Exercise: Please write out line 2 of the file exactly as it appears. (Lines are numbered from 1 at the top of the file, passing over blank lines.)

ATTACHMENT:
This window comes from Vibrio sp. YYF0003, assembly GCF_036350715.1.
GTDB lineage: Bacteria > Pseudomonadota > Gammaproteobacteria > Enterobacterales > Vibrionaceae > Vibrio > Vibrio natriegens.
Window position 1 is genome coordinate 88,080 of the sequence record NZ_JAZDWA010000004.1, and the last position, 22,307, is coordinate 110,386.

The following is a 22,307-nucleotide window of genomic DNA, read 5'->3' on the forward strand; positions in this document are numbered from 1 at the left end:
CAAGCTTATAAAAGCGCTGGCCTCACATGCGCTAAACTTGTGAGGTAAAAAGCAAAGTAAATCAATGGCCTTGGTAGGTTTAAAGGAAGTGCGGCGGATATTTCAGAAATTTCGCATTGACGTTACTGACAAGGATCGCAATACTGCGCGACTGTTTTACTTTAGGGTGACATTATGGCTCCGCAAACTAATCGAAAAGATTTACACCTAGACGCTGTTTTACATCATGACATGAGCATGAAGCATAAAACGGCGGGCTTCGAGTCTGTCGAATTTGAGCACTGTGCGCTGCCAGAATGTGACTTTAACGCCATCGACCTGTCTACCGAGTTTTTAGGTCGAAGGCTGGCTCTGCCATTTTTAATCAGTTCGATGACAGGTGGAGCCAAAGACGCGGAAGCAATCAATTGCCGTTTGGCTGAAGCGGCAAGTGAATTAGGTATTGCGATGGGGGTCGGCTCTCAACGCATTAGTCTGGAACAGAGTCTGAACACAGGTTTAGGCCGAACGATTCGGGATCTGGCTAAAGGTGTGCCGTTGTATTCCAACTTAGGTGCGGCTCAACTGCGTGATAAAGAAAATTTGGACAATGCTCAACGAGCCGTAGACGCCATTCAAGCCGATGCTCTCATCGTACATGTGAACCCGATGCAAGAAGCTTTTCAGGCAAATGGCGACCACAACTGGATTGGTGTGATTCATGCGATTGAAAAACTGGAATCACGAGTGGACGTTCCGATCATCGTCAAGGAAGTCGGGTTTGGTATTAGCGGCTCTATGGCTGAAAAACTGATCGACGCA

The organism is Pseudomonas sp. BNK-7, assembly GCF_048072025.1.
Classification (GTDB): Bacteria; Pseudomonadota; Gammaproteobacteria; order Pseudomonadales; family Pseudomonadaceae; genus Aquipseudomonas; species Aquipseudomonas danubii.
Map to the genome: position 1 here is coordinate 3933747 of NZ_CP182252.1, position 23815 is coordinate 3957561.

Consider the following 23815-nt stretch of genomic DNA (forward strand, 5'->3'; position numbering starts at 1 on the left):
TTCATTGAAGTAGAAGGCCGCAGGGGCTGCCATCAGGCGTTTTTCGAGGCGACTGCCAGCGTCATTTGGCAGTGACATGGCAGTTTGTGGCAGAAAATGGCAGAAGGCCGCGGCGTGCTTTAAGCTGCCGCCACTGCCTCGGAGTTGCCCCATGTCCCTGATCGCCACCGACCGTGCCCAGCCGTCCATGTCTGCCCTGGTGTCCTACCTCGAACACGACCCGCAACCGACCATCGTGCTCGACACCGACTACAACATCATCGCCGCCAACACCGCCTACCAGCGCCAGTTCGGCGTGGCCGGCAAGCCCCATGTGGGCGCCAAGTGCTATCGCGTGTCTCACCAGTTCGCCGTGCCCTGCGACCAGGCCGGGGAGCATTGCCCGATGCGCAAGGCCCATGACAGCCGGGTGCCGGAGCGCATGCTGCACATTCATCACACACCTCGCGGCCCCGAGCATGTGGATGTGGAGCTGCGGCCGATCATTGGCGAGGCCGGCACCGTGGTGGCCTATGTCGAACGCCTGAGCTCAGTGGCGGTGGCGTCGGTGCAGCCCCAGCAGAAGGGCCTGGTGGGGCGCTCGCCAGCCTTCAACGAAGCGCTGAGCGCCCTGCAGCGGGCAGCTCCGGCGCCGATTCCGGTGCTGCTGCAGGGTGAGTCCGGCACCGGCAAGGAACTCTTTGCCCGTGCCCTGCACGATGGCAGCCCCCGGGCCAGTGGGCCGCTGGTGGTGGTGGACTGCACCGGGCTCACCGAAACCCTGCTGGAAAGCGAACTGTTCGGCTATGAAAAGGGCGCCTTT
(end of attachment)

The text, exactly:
GTDB lineage: Bacteria > Pseudomonadota > Gammaproteobacteria > Enterobacterales > Vibrionaceae > Vibrio > Vibrio natriegens.